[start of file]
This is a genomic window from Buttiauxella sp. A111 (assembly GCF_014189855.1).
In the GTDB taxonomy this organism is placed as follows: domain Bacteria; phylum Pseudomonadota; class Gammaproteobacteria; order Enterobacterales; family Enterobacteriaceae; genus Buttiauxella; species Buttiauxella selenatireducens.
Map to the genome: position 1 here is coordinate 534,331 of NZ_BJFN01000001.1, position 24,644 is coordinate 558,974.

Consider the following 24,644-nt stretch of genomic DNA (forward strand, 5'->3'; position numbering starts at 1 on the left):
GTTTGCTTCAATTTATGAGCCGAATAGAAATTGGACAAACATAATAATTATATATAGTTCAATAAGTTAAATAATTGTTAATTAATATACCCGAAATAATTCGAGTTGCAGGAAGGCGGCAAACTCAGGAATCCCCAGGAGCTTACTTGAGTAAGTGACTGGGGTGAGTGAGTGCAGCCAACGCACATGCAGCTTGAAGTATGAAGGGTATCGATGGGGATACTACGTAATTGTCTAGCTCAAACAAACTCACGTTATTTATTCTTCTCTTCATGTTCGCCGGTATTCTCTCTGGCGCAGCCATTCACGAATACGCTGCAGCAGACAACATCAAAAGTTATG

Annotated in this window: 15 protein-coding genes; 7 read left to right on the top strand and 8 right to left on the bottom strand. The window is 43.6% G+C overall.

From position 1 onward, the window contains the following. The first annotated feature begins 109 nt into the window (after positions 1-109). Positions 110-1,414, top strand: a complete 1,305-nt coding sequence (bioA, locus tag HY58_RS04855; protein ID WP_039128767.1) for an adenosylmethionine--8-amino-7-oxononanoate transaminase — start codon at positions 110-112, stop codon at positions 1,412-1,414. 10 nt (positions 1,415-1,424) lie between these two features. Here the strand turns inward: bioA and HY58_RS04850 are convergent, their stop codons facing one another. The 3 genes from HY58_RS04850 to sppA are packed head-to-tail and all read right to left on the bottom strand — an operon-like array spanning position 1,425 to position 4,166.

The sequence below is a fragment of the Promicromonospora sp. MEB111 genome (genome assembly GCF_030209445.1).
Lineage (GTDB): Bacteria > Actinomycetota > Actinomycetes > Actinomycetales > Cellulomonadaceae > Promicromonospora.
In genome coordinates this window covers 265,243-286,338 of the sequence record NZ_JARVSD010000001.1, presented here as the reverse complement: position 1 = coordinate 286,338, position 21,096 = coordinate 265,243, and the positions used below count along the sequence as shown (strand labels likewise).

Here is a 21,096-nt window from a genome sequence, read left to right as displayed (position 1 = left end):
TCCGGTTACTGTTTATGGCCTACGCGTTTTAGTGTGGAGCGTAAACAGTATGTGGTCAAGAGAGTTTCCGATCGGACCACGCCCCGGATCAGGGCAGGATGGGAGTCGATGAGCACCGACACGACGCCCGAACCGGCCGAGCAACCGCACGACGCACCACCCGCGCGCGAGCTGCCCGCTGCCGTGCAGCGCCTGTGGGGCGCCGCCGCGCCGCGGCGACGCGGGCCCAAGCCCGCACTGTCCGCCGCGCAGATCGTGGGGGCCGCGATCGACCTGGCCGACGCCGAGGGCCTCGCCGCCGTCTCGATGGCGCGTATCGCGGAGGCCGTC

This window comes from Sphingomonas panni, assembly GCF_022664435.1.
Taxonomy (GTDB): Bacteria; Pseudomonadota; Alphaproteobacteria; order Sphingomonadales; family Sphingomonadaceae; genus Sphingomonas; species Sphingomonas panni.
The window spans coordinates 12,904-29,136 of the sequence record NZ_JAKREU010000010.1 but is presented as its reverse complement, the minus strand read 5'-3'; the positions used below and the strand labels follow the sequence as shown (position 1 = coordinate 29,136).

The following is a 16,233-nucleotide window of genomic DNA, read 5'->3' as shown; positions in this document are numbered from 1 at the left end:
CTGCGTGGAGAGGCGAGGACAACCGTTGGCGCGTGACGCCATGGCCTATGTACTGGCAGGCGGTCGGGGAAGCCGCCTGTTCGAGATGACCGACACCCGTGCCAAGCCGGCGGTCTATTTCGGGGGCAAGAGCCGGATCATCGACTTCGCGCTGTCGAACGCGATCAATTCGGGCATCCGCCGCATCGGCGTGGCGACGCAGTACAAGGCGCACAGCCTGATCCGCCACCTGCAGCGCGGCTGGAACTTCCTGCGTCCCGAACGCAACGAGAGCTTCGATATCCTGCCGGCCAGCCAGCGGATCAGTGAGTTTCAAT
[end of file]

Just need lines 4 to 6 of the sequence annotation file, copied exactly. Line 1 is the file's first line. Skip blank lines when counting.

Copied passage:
Consider the following 24,644-nt stretch of genomic DNA (forward strand, 5'->3'; position numbering starts at 1 on the left):
GTTTGCTTCAATTTATGAGCCGAATAGAAATTGGACAAACATAATAATTATATATAGTTCAATAAGTTAAATAATTGTTAATTAATATACCCGAAATAATTCGAGTTGCAGGAAGGCGGCAAACTCAGGAATCCCCAGGAGCTTACTTGAGTAAGTGACTGGGGTGAGTGAGTGCAGCCAACGCACATGCAGCTTGAAGTATGAAGGGTATCGATGGGGATACTACGTAATTGTCTAGCTCAAACAAACTCACGTTATTTATTCTTCTCTTCATGTTCGCCGGTATTCTCTCTGGCGCAGCCATTCACGAATACGCTGCAGCAGACAACATCAAAAGTTATG

Annotated in this window: 15 protein-coding genes; 7 read left to right on the top strand and 8 right to left on the bottom strand. The window is 43.6% G+C overall.